"As scientists have described, (this is) the most significant variant they've encountered to date," British Transport Secretary Grant Shapps told Sky News.

In Geneva the WHO - whose experts on Friday discussed the risks that the variant, called B.1.1.529, presents - warned against travel curbs for now. read more

It would take several weeks to determine the variant's transmissibility and the effectiveness of vaccines, WHO spokesperson Christian Lindmeier said, noting that 100 sequences of it had been reported so far.

British health minister Sajid Javid said the sequence of the variant was first uploaded by Hong Kong from someone travelling from South Africa.

"It is highly likely that it has now spread to other countries," Javid told lawmakers.

SOURCE: REUTERS

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Pakistan

Pakistan reports 411 new coronavirus infections, 7 deaths in 24 hours

As per National Command and Operation Center (NCOC) stats, the country logged seven fatalities from coronavirus in a single day

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Pakistan reports 411 new coronavirus infections, 7 deaths in 24 hours

Islamabad: Amid a steady decline in Covid-19 infections, Pakistan's coronavirus positivity ratio further fell to 0.92% with 350 new cases. 

Around 350 fresh coronavirus cases emerged while 7 people succumbed to the disease in the last 24 hours, taking the total death toll to 28,704.

According to the latest figures issued by the National Command and Operation Center (NCOC), 350 persons were tested positive for COVID-19 in the past 24 hours.

The total number of cases has reached 1,283,886.

As many as 1,241,589 patients have recovered from the disease.

 

Punjab

The number of patients swelled to 442,876 in the province with 13,015 causalities.

 

Sindh

The number of infections has surged to 475,097 in the province, while the death toll has reached 7,620.

 

Khyber Pakhtunkhwa

The confirmed cases have surged to 179,888 in the province with 5,830 casualties.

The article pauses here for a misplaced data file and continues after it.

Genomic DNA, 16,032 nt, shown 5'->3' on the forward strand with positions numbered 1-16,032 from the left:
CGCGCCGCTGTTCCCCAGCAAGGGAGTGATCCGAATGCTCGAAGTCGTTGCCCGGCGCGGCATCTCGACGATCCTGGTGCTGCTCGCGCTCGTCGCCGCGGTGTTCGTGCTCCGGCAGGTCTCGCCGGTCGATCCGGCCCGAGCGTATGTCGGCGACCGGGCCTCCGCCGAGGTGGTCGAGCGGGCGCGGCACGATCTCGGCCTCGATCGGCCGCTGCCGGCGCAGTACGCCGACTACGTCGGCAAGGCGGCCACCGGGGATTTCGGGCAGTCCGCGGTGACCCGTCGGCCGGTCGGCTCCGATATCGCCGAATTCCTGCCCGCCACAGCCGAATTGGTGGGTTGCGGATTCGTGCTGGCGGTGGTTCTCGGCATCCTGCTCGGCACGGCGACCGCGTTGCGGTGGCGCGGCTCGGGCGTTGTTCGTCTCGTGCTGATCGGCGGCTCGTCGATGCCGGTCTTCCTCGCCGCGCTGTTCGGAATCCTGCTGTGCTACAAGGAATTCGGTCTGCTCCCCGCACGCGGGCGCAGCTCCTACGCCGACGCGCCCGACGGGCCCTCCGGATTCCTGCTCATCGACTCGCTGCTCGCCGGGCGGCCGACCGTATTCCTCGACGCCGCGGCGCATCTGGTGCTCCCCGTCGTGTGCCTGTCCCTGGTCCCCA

Balochistan

There are 33,471 confirmed cases while 359 patients have died from the infection so far.

 

AJK and Gilgit-Baltistan

There are 34,542 coronavirus cases in the AJK while the death toll has reached 742. On the other hand, there are 10,411 cases in GB with 186 coronavirus deaths.

 

Islamabad

There are 107,601 cases in the capital city while 952 people have lost their lives.

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Health

'Variant of concern': WHO names new Covid variant as Omicron

The World Health Organisation (WHO) on Friday classified the B.1.1.529 variant detected in South Africa as a SARS-CoV-2 "variant of concern," saying it may spread more quickly than other forms.

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'Variant of concern': WHO names new Covid variant as Omicron

Preliminary evidence suggested there is an increased risk of reinfection and there had been a "detrimental change in COVID-19 epidemiology," it said in a statement after a closed meeting of independent experts who reviewed the data.

Infections in South Africa had risen steeply in recent weeks, coinciding with detection of the variant now designated as omicron, WHO said.

"This variant has a large number of mutations, some of which are concerning. Preliminary evidence suggests an increased risk of reinfection with this variant, as compared to other (variants of concern), it said.

Omicron is the fifth variant to carry such a designation.
"This variant has been detected at faster rates than previous surges in infection, suggesting that this variant may have a growth advantage," the WHO said.

Current PCR tests continue to successfully detect the variant, it said.

Earlier, the WHO cautioned countries against hastily imposing travel restrictions linked to the variant of COVID-19, saying they should take a "risk-based and scientific approach".

Global authorities reacted with alarm to the new variant detected in South Africa, with the EU and Britain among those tightening border controls as scientists sought to find out if the mutation was vaccine-resistant. L1N2SH089

"At this point, implementing travel measures is being cautioned against," WHO spokesman Christian Lindmeier told a U.N. briefing in Geneva. "The WHO recommends that countries continue to apply a risk-based and scientific approach when implementing travel measures."

It would take several weeks to determine the variant's transmissibility and the effectiveness of vaccines and therapeutics against it, he said, noting that 100 sequences of the variant have been reported so far.

People should continue to wear masks whenever possible, avoid large gatherings, ventilate rooms and maintain hand hygiene, Lindmeier added.

Mike Ryan, WHO's emergency director, praised South African public health institutions for picking up the signal of the new variant.

But he warned that while some countries had systems in place to do this, the situation elsewhere was often unclear.

"So it's really important that there are no knee-jerk responses here. Especially with relation to South Africa," he said. "Because we've seen in the past, the minute that there is any mention of any kind of variation, then everyone is closing borders and restricting travel."

SOURCE: REUTERS